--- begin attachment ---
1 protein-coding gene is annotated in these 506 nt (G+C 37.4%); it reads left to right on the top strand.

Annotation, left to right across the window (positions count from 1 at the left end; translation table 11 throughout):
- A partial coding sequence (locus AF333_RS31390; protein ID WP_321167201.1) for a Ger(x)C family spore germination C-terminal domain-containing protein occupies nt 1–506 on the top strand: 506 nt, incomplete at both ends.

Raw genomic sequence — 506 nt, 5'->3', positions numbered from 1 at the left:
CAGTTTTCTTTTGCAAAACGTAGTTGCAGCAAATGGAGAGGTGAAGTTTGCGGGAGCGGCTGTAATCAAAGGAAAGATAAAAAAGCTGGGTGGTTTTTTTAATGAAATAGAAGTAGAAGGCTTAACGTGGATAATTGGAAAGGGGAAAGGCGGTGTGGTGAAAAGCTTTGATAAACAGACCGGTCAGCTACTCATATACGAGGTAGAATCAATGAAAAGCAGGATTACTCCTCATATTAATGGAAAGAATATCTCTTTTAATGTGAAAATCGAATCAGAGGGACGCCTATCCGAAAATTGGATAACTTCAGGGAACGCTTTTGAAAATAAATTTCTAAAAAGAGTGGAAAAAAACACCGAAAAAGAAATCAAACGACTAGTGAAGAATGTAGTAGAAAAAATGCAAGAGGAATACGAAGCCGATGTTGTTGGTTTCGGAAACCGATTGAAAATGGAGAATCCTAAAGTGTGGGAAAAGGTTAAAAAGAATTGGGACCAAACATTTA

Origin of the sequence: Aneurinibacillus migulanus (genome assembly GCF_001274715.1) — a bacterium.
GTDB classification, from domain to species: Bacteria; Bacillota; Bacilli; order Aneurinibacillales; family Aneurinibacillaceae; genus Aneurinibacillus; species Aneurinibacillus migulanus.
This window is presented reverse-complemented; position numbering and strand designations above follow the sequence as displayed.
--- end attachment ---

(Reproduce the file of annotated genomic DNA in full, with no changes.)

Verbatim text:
1 protein-coding gene is annotated in these 506 nt (G+C 37.4%); it reads left to right on the top strand.

Annotation, left to right across the window (positions count from 1 at the left end; translation table 11 throughout):
- A partial coding sequence (locus AF333_RS31390; protein ID WP_321167201.1) for a Ger(x)C family spore germination C-terminal domain-containing protein occupies nt 1–506 on the top strand: 506 nt, incomplete at both ends.

Raw genomic sequence — 506 nt, 5'->3', positions numbered from 1 at the left:
CAGTTTTCTTTTGCAAAACGTAGTTGCAGCAAATGGAGAGGTGAAGTTTGCGGGAGCGGCTGTAATCAAAGGAAAGATAAAAAAGCTGGGTGGTTTTTTTAATGAAATAGAAGTAGAAGGCTTAACGTGGATAATTGGAAAGGGGAAAGGCGGTGTGGTGAAAAGCTTTGATAAACAGACCGGTCAGCTACTCATATACGAGGTAGAATCAATGAAAAGCAGGATTACTCCTCATATTAATGGAAAGAATATCTCTTTTAATGTGAAAATCGAATCAGAGGGACGCCTATCCGAAAATTGGATAACTTCAGGGAACGCTTTTGAAAATAAATTTCTAAAAAGAGTGGAAAAAAACACCGAAAAAGAAATCAAACGACTAGTGAAGAATGTAGTAGAAAAAATGCAAGAGGAATACGAAGCCGATGTTGTTGGTTTCGGAAACCGATTGAAAATGGAGAATCCTAAAGTGTGGGAAAAGGTTAAAAAGAATTGGGACCAAACATTTA

Origin of the sequence: Aneurinibacillus migulanus (genome assembly GCF_001274715.1) — a bacterium.
GTDB classification, from domain to species: Bacteria; Bacillota; Bacilli; order Aneurinibacillales; family Aneurinibacillaceae; genus Aneurinibacillus; species Aneurinibacillus migulanus.
This window is presented reverse-complemented; position numbering and strand designations above follow the sequence as displayed.